LONDON — Britain’s House of Lords launched a bid Monday to gain a greater say for Parliament over the terms of the U.K.’s European Union exit, as Prime Minister Theresa May warned lawmakers not to hold up “what the British people want” by trying to delay the process.
The Lords, Parliament’s unelected upper chamber, began two days of debate on a bill authorizing the government to trigger the EU divorce process.
The Lords can’t overrule the elected House of Commons, which has already passed the bill. But opposition members of the Lords are seeking amendments to guarantee Parliament a bigger say in the negotiations. Any amendments they pass would go back to the Commons for approval.
That parliamentary “ping pong” could delay the bill’s passage, endangering the government’s self-imposed March 31 deadline for triggering two years of Brexit negotiations.
Angela Smith, the opposition Labour Party’s leader in the Lords, promised that “we will not block, wreck or sabotage the legislation before us.”
But, she added, “neither should we provide the government with a blank check.”
Peers packed the red leather benches of the Lords chamber, which does not have enough seats for all 800 members of the house. In an unusual move for a prime minister, May sat inside the chamber to watch the opening of the debate — a move some saw as a warning to peers not to impede the will of the people.
Speaking earlier on a visit to the central England city of Stoke-on-Trent, May noted that the House of Commons approved the bill earlier this month without amendments.
“I hope that the House of Lords will pay attention to that,” she said.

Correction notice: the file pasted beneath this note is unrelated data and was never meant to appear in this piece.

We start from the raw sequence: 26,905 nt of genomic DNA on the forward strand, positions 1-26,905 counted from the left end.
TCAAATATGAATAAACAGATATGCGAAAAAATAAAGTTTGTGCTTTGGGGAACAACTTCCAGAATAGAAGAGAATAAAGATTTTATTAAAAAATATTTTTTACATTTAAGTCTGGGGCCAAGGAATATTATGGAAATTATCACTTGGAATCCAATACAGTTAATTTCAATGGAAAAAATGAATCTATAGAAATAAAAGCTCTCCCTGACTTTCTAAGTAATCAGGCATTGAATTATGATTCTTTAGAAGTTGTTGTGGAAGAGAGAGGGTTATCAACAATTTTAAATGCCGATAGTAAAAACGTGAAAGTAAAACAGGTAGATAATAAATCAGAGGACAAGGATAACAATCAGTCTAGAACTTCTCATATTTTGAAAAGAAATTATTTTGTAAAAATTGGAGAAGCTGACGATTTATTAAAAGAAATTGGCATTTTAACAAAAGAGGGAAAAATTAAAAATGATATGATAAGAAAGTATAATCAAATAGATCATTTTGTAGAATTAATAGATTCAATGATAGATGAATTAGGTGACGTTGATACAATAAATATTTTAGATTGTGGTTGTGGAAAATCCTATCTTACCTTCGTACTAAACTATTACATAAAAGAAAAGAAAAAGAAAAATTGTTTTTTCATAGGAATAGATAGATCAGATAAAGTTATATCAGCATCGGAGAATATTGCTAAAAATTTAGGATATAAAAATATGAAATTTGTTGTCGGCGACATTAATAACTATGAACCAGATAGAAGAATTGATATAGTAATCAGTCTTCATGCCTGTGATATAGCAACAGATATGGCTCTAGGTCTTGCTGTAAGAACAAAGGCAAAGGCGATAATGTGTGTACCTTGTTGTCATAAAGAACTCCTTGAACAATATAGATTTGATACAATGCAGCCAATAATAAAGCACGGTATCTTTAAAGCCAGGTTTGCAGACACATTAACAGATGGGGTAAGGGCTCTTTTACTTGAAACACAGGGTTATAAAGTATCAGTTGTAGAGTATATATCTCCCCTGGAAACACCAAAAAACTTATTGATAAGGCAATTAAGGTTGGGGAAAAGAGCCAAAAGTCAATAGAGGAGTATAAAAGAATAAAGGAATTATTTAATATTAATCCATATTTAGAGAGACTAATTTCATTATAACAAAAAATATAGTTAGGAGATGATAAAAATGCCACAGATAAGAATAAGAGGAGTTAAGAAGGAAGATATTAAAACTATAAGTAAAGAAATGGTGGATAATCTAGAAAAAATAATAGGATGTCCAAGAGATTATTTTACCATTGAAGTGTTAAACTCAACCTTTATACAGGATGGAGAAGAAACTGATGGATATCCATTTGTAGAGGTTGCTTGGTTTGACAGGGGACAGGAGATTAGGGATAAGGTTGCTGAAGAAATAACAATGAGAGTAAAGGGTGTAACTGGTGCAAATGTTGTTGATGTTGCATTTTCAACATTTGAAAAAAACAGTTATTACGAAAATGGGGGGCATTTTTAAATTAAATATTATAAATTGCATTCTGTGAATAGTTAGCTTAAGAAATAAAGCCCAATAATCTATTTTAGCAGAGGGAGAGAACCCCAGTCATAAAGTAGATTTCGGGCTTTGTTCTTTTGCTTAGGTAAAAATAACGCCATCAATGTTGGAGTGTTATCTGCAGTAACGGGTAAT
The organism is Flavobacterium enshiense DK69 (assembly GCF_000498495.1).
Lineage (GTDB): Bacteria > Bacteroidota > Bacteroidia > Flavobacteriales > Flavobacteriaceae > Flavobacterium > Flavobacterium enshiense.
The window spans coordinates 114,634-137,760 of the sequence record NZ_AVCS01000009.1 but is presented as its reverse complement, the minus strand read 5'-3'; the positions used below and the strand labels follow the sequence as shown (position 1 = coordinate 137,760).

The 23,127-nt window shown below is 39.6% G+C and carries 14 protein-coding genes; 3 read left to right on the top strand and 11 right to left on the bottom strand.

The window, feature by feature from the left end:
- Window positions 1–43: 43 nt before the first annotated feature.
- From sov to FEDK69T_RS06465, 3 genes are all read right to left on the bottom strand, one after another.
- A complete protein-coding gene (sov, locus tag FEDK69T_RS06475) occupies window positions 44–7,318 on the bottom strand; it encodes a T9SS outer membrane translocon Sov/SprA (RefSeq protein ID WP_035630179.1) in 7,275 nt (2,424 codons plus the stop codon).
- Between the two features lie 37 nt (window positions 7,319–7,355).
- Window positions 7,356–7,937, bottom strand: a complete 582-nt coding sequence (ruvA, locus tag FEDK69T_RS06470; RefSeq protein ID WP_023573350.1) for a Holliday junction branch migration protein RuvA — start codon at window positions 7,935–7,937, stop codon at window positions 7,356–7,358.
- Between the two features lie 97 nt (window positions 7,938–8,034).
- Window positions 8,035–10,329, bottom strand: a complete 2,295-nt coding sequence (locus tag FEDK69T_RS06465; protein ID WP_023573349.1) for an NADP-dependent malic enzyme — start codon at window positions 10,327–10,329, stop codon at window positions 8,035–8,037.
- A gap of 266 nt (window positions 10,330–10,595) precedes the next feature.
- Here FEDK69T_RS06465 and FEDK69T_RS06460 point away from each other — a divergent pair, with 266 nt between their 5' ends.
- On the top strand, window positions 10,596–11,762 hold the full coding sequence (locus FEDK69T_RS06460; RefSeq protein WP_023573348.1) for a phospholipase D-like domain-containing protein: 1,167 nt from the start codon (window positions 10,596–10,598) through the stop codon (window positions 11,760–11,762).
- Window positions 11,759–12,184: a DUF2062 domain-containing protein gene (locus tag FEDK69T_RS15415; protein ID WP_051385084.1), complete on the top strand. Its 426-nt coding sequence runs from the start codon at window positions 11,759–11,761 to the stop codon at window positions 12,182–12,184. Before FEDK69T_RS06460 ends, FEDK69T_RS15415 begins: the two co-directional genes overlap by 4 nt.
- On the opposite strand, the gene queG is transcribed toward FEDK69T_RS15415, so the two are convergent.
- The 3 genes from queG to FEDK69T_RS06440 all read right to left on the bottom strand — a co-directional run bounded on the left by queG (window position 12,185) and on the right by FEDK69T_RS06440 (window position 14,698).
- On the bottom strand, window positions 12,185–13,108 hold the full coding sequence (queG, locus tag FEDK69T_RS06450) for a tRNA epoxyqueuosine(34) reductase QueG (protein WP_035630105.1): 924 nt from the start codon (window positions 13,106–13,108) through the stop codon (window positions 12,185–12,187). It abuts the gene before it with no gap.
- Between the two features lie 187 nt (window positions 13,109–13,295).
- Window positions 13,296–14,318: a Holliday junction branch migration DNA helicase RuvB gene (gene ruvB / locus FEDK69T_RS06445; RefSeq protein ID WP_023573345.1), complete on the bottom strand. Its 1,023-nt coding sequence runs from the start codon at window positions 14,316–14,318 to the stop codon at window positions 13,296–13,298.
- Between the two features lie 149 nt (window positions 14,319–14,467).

Natalie Evans, the Conservative leader of the Lords, said Parliament must respect voters’ decision in a June referendum to leave the 28-nation bloc. She warned colleagues not to try to “restrict the government’s hand before it enters into complex negotiations or attempt to re-run the referendum.”
But Smith said the Lords would fulfill its role as the chamber of sober second thought and hold “a serious and a responsible debate.” Almost 200 peers are due to speak during the debate on Monday and Tuesday.
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“If we ask the House of Commons to look again at an issue, it is not a constitutional outrage, but a constitutional responsibility,” Smith said.
Opposition amendments will seek to guarantee a vote for Parliament — or even a second referendum — on the deal agreed between Britain and the bloc.
Another change will seek to guarantee the rights of 3 million EU citizens living in the U.K. after Britain leaves the bloc. So far Britain and the EU have failed to ensure that the EU nationals — and 1 million Britons living in other parts of the bloc — can stay, despite repeated assertions by both sides that people shouldn’t be used as leverage.
Scores of EU citizens and their supporters rallied outside Parliament Monday to lobby lawmakers, carrying EU flags and stickers declaring: “I am not a bargaining chip.”
Former Foreign Secretary William Hague — now Lord Hague — said Parliament should pass the bill, let the government start negotiations and “end the uncertainty” surrounding Britain’s future.
“The country cannot go around in circles,” he told the House of Lords.